nature

Wild Walk

Once, on the way to the allotment, I saw a heron stalking, spearing and then swallowing a fish. Its snakey neck bulged in and out: you could almost think the fish was still swimming as it travelled down the heron’s gullet. I think I held my breath the whole time.

These close encounters with wild creatures have an almost transcendent quality. When I was a child my family spent several summer holidays visiting RSPB nature reserves. I will never forget the thrill of a marsh harrier gliding above our heads; it was one of only two in the entire country at that time. I was eleven years old and felt as though something inside me had changed for ever.

It would be easy to live for these moments, to think they were the goal and end point of all our experience of wildlife. I know they can keep me going for days, and that’s as it should be … except. Except that we are missing something if we only think about the rare and spectacular in nature.

I’ve been reading Mark Cocker’s book Claxton, a collection of short pieces mostly about his walks near the small Norfolk village of the same name. There are charismatic encounters aplenty: otters, peregrines and on one occasion no fewer than twelve owls in a single field. Yet he repeatedly warns of the danger of privileging the showy and the spectacular.

‘What truly makes an ecosystem flourish is the very opposite of its flagship representative: the sheer bio-luxuriance of its commonest constituents – usually the plants and myriad invertebrates,’ he writes. ‘A reedbed doesn’t amount to very much without its multiple millions of phragmites’ stems.’

January trees in the Porter Valley, Sheffield

January trees in the Porter Valley, Sheffield

In the same way, those parts of the natural world that we tend to overlook – ‘the leafless trees, the dank grasses and flowerless plants, the expiring fungi and voiceless birds’ – are all essential to what he calls ‘the great gift of a walk in wild space’.

I like this calling of attention to what appears to be common. As Cocker says elsewhere, if we knew how to notice and value the everyday, we wouldn’t have got to the position where the house sparrow is one of our most threatened birds.

To help me learn more about my ‘living neighbours’, the plants and animals that live in our valley, I’ve signed up to do a ‘Wild Walk’. Wild Walks are a new project from the Willdlife Trusts and the British Trust for Ornithology in which ordinary members of the public commit to doing a walk regularly, recording what they see and then uploading their findings for the trusts to use to inform their conservation work.

My walk is easy. It starts just near our home, runs along the valley and ends at the allotment. In good weather I do it several times a week.

The starting point for my 'Wild Walk'

The starting point for my ‘Wild Walk’

What is much, much harder for me is identification. Every time I step into the wood I’m aware of being surrounded by millions of different living organisms and yet I can only identify a handful of them, mostly birds. Fungi, lichen, insects, moths and mosses: my ignorance of all these and more is shameful. Which is a bit of a problem for a wannabe citizen scientist.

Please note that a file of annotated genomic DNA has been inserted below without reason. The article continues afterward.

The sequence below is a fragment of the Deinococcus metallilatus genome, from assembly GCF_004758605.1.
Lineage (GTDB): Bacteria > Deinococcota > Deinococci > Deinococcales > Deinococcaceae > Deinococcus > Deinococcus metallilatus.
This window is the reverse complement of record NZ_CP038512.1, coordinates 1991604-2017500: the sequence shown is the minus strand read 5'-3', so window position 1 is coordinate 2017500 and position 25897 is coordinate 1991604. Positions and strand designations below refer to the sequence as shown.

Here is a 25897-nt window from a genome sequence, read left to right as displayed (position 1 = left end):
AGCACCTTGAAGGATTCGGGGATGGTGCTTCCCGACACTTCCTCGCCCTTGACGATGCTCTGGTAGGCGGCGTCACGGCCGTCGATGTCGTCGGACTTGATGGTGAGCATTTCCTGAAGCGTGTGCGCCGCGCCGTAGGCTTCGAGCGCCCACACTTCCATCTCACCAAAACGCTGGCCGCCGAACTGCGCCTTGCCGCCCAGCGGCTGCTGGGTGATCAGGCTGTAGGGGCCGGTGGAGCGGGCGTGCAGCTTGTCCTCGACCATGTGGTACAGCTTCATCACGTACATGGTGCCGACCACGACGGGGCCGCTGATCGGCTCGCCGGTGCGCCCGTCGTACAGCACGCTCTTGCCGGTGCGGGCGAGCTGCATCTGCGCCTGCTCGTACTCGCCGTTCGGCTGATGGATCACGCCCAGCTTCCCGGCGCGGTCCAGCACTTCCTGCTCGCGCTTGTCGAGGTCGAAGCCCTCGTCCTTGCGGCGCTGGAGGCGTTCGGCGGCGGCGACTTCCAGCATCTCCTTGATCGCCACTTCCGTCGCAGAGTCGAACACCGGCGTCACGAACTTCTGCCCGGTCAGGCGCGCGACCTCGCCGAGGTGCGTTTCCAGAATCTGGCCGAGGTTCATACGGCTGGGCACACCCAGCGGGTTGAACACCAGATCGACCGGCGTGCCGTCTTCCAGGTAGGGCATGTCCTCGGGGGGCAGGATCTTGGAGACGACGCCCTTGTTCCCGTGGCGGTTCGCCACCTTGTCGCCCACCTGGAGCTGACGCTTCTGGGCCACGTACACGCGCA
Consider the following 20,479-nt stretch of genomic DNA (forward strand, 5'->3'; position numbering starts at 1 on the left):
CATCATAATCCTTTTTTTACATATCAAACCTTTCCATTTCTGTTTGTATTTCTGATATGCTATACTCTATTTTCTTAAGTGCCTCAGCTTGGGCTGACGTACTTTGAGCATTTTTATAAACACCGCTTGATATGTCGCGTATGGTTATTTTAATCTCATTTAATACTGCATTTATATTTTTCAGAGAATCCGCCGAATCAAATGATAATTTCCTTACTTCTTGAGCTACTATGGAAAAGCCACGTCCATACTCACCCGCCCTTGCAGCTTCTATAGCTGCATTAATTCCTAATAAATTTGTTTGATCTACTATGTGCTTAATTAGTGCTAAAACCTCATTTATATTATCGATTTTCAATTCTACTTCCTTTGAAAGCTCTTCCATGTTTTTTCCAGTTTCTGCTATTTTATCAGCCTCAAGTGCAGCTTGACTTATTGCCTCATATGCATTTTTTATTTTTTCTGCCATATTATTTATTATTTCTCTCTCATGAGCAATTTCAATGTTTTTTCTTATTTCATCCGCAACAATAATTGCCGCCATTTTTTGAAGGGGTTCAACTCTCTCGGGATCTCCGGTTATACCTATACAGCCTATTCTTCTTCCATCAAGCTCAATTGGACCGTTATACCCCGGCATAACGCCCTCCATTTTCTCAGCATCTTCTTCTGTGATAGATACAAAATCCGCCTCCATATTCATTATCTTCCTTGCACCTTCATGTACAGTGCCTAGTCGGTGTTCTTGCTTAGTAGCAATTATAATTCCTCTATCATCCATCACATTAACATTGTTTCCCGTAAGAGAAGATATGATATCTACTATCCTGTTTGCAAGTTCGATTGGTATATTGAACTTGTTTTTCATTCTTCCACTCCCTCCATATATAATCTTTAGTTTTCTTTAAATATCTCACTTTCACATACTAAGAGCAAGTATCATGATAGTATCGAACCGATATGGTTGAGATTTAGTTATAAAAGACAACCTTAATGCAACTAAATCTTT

Moss and lichen are abundant on the dry stone walls that border the paths

Moss and lichen are abundant on the dry stone walls that border my Wild Walk

Not knowing also seems like a kind of ingratitude. Imagine somebody fabulously wealthy living in a stately home full of stunning antiques and paintings. Then imagine that person saying they don’t know anything about them and they never bother to look at them anyway.

Stepping stones mark the halfway point of my Wild Walk

Stepping stones mark the halfway point

We would rightly scorn a person like that, and yet so many of us tolerate a similar lack of appreciation of the extraordinary things that are all around us as soon as we walk out of our front doors. At the back of Claxton Cocker lists the species he has seen in the parish. It runs to more than thirty pages.

Making a dent in my ignorance seems daunting but on the basis that you just have to start somewhere, I’ve made a resolution to learn one new identification fact every week. This week it was the coal tit song. It caught my attention because it really sounds like ‘tweet, tweet’, like a parent teaching their child what birds say. The RSPB has a recording here.

It’s a common enough bird with an ordinary-sounding song but it’s beautiful and it matters and my life is the richer for knowing more about it.

coal tit

Coal tit picture credit

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What you might not see in winter

It’s like a bereavement, the state of our planet. Not just the fact of loss – I’ll get to that later – but the way it smacks you in the face when you’re not looking, or leaps up in the midst of the everyday, shocking you all over again when you thought you were safe.

I bought a nostalgic treat the other day, a copy of the Ladybird book What to Look for in Winter. I could justify it, almost, as ‘research’ for my MA but really I pressed the button on eBay because I had the book as a child and seeing the cover again made it irresistible.

cover

It’s a beautiful cover. What to Look for in Winter, published in 1959, is part of a series of Ladybird nature books illustrated by the renowned wildlife artist Charles Tunnicliffe. Muted greys and ochres evoke a wintry chill and the sparse beauty of a frozen landscape.